I love cookie exchanges. In fact, I’m quite certain they were created just for me. You see, I get to bring my cookies in, you know, the ones that can never be determined if I made them or my kids did. They’re a little burnt (okay, maybe more than a little), are crumbling and are decorated in a way that would shame a two-year old.
I’m sorry, people. I don’t try to make ugly cookies (anyone want to trade the ugly sweater tradition and begin ugly cookies with me? I’m all over that one!), but despite my best efforts, that’s exactly what they are.
Which is precisely why I love cookie exchanges.
I bring in a plate of ahem–cookies–and get to trade my messy slop for an exquisite assortment of tasty goods in every shape and size. I may or may not have pretended in years past that said slop never originated from my house. Case in point:
“What are those?” someone in line in front of me asks, “and why would they bring them here?”
“I have absolutely no idea,” I respond. Sorry, but I reserve every right to fib when it comes to claiming what food I have prepared.
I finish walking through the line, gathering some of everyone else’s cookies while everybody must take a few of mine (again, I’m sorry. Truly I am) and walk out with a plate of goodies worthy to distribute to the neighbors.
I have no idea how cookie exchanges came to be part of the many Christmas traditions, but I for one am beyond grateful for two very important reasons. The first I already shared: you all save me. Thank you!
But the second is the one I really love. Cookie exchanges tell the gospel, at least when you put yourself behind my apron.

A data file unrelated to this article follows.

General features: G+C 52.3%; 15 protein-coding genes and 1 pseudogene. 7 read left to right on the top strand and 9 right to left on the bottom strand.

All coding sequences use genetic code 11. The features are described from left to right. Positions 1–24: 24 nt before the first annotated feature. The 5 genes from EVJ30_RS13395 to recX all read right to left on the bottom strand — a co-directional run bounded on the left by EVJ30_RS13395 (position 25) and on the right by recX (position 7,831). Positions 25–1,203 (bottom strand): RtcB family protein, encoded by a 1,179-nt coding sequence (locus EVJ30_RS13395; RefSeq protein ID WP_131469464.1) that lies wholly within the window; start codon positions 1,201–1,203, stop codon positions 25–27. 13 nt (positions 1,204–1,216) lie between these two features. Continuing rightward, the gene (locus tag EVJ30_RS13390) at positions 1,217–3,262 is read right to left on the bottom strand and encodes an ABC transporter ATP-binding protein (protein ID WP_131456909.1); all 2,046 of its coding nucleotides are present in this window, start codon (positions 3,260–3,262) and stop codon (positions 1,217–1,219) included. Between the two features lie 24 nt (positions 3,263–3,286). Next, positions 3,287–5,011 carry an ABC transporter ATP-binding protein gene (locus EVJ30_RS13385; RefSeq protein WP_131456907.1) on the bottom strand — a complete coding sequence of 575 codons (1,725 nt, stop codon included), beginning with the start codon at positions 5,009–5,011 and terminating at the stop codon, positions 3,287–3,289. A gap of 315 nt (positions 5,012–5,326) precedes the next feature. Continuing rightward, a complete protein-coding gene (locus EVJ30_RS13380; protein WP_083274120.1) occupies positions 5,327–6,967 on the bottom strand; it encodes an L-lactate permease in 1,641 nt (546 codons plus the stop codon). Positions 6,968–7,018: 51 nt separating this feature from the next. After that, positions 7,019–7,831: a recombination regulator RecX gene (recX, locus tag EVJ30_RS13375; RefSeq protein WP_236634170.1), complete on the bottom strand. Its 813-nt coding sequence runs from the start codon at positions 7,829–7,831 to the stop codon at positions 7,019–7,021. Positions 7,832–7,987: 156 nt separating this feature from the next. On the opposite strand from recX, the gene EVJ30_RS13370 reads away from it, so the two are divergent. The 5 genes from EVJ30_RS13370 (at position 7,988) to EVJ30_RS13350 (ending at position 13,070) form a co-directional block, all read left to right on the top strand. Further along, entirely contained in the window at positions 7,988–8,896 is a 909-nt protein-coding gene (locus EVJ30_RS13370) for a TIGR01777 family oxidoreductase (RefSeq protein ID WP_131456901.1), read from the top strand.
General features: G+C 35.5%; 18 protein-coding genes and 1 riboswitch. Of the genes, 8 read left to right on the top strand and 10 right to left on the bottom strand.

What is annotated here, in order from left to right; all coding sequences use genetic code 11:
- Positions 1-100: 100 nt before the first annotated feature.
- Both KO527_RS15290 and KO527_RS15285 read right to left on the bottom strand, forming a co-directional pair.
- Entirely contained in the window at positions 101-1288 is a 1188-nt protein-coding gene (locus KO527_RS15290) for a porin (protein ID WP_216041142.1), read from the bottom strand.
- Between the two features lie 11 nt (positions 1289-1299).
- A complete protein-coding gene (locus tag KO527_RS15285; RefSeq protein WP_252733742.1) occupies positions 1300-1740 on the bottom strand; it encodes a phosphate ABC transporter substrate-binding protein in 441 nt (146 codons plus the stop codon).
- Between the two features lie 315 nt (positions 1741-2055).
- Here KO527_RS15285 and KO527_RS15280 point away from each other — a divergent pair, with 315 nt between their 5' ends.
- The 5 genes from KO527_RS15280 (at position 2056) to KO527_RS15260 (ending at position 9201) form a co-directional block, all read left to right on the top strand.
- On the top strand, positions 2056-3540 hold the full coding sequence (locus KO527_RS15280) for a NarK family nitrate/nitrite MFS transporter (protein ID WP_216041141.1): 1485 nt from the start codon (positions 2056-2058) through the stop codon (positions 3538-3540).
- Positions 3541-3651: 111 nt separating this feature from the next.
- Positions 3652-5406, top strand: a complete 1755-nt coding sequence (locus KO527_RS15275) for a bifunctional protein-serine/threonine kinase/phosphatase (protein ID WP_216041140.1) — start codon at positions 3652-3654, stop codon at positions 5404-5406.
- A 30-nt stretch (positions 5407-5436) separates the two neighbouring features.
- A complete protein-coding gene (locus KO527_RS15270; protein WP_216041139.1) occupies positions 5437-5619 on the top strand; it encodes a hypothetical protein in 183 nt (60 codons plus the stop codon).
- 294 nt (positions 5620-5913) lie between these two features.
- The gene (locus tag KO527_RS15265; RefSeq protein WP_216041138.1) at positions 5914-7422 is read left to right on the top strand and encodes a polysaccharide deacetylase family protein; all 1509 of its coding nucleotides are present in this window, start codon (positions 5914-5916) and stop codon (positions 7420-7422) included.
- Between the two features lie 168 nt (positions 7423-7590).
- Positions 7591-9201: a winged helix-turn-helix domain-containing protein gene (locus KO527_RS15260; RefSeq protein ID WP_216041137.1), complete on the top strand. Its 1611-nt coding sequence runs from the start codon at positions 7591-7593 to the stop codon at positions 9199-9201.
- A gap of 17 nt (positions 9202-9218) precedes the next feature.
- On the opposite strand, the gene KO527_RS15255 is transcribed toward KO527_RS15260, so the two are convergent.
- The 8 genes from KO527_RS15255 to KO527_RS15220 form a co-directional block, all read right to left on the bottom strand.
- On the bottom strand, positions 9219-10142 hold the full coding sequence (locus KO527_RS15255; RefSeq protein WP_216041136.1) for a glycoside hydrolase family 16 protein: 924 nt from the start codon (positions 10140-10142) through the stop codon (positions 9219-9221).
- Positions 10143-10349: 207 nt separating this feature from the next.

I don’t mean to bring the ugliest cookies imaginable. It just happens that way. Similarly, I don’t mean to do the things that cover me in ugly stains, those selfish ambitions that run deep, the mean-spirited words that slip when I’m much too tired, and so, so much more. And just like I want to pretend like those less-than cookies aren’t mine, I’d much prefer to present the “good” me to Christ.
But alas, my best efforts fail me. I can squirm and hide as much as I want, but the bottom line remains: those cookies are my cookies and this sin is my sin. It’s kinda like this year’s cookie exchange, the very one that I was asked to speak at and I shared this story. Oh, and the same one where each participant had to write their name on a tag next to their plate of goodies. Thank you very much. I’ll just say that I came home with twice as many cookies as I went with because no one dared take any of mine (note: you all are wise and I hold no hard feelings whatsoever).
With my name beside the cookies, there was no hiding the fact that I was the bearer of the ugly. Revelation 20:12b says, “And the dead were judged by what was written in the books, according to what they had done.” Notice that it isn’t referring to the Book of Life, the one in which names are recorded of those who profess their faith in Christ. The books talked about in this verse list out the very things we’ve done in our lives.
Yes, that’s so much worse than placing my name tag by my cookies, but here is the most beautiful gift of all:
But God demonstrates his own love for us in this: While we were still sinners, Christ died for us.” Romans 5:8
We know the story, the great, unthinkable truth as Christ took our burnt-up, bitter “cookies” and exchanged them for the perfect, unblemished kind that could only be offered by a perfect, unblemished Messiah.
Oh, sweet mercy.
Today, let’s celebrate the birth of the ultimate exchanger, the One who makes these cookie exchanges offer so much more than a temporary delight, for His birth–and then His crucifixion and resurrection–are the only things capable of giving us a gift that lasts for eternity.
Merry Christmas, my friend.